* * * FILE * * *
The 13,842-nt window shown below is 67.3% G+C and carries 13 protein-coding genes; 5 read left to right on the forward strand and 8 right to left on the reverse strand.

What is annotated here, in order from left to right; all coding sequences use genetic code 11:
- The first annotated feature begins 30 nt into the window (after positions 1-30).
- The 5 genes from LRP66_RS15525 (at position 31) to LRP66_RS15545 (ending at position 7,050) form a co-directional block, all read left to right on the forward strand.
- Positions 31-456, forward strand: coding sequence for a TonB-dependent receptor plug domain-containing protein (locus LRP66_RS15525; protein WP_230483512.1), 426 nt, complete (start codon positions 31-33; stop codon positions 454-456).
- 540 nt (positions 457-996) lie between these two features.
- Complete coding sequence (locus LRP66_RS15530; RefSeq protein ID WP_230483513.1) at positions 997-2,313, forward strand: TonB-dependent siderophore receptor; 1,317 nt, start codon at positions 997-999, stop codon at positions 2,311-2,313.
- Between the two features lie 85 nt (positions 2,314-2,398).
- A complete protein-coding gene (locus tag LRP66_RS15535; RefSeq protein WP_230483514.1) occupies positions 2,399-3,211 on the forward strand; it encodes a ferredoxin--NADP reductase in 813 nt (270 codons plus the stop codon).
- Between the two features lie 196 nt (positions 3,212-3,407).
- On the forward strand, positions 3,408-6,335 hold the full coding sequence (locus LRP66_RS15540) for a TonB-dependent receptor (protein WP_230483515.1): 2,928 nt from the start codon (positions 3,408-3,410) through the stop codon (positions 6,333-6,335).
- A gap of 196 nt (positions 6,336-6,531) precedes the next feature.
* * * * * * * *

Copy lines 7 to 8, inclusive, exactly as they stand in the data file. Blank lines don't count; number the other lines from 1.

- Complete coding sequence (locus LRP66_RS15530; RefSeq protein ID WP_230483513.1) at positions 997-2,313, forward strand: TonB-dependent siderophore receptor; 1,317 nt, start codon at positions 997-999, stop codon at positions 2,311-2,313.
- Between the two features lie 85 nt (positions 2,314-2,398).